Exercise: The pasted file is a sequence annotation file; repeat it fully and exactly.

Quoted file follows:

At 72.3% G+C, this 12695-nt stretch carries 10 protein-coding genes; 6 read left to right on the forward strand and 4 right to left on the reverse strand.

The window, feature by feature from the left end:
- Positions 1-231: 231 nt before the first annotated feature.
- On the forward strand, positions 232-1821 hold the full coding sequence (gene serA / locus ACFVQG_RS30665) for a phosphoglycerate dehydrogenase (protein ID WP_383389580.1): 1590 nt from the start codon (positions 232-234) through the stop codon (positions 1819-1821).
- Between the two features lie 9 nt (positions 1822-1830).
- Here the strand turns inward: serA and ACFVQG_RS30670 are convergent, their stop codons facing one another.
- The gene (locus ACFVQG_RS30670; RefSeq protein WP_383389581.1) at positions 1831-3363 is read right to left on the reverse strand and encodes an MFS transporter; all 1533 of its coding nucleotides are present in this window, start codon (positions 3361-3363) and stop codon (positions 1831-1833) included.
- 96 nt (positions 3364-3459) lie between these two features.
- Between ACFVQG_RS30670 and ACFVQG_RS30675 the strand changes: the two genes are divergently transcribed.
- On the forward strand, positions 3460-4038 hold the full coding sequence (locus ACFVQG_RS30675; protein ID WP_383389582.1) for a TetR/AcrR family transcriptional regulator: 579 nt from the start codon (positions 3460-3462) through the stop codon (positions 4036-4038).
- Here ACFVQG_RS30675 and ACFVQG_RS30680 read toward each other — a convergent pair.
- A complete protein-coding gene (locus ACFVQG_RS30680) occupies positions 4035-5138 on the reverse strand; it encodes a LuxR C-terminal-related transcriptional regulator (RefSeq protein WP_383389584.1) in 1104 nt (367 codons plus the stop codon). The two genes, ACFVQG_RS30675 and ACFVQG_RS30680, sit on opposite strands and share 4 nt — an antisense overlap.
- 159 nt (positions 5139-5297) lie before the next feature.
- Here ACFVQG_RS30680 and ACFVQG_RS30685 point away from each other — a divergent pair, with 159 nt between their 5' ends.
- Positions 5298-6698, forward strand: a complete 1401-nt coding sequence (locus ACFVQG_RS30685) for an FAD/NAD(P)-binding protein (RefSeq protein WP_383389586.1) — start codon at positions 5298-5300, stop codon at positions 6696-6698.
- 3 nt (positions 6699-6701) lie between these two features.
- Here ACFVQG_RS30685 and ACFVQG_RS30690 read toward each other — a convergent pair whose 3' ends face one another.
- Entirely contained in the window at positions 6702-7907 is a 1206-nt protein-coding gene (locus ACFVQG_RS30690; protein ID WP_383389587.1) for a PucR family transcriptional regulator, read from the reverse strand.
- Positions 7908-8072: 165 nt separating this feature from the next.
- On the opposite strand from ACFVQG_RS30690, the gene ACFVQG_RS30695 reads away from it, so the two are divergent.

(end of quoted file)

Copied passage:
At 72.3% G+C, this 12695-nt stretch carries 10 protein-coding genes; 6 read left to right on the forward strand and 4 right to left on the reverse strand.

The window, feature by feature from the left end:
- Positions 1-231: 231 nt before the first annotated feature.
- On the forward strand, positions 232-1821 hold the full coding sequence (gene serA / locus ACFVQG_RS30665) for a phosphoglycerate dehydrogenase (protein ID WP_383389580.1): 1590 nt from the start codon (positions 232-234) through the stop codon (positions 1819-1821).
- Between the two features lie 9 nt (positions 1822-1830).
- Here the strand turns inward: serA and ACFVQG_RS30670 are convergent, their stop codons facing one another.
- The gene (locus ACFVQG_RS30670; RefSeq protein WP_383389581.1) at positions 1831-3363 is read right to left on the reverse strand and encodes an MFS transporter; all 1533 of its coding nucleotides are present in this window, start codon (positions 3361-3363) and stop codon (positions 1831-1833) included.
- 96 nt (positions 3364-3459) lie between these two features.
- Between ACFVQG_RS30670 and ACFVQG_RS30675 the strand changes: the two genes are divergently transcribed.
- On the forward strand, positions 3460-4038 hold the full coding sequence (locus ACFVQG_RS30675; protein ID WP_383389582.1) for a TetR/AcrR family transcriptional regulator: 579 nt from the start codon (positions 3460-3462) through the stop codon (positions 4036-4038).
- Here ACFVQG_RS30675 and ACFVQG_RS30680 read toward each other — a convergent pair.
- A complete protein-coding gene (locus ACFVQG_RS30680) occupies positions 4035-5138 on the reverse strand; it encodes a LuxR C-terminal-related transcriptional regulator (RefSeq protein WP_383389584.1) in 1104 nt (367 codons plus the stop codon). The two genes, ACFVQG_RS30675 and ACFVQG_RS30680, sit on opposite strands and share 4 nt — an antisense overlap.
- 159 nt (positions 5139-5297) lie before the next feature.
- Here ACFVQG_RS30680 and ACFVQG_RS30685 point away from each other — a divergent pair, with 159 nt between their 5' ends.
- Positions 5298-6698, forward strand: a complete 1401-nt coding sequence (locus ACFVQG_RS30685) for an FAD/NAD(P)-binding protein (RefSeq protein WP_383389586.1) — start codon at positions 5298-5300, stop codon at positions 6696-6698.
- 3 nt (positions 6699-6701) lie between these two features.
- Here ACFVQG_RS30685 and ACFVQG_RS30690 read toward each other — a convergent pair whose 3' ends face one another.
- Entirely contained in the window at positions 6702-7907 is a 1206-nt protein-coding gene (locus ACFVQG_RS30690; protein ID WP_383389587.1) for a PucR family transcriptional regulator, read from the reverse strand.
- Positions 7908-8072: 165 nt separating this feature from the next.
- On the opposite strand from ACFVQG_RS30690, the gene ACFVQG_RS30695 reads away from it, so the two are divergent.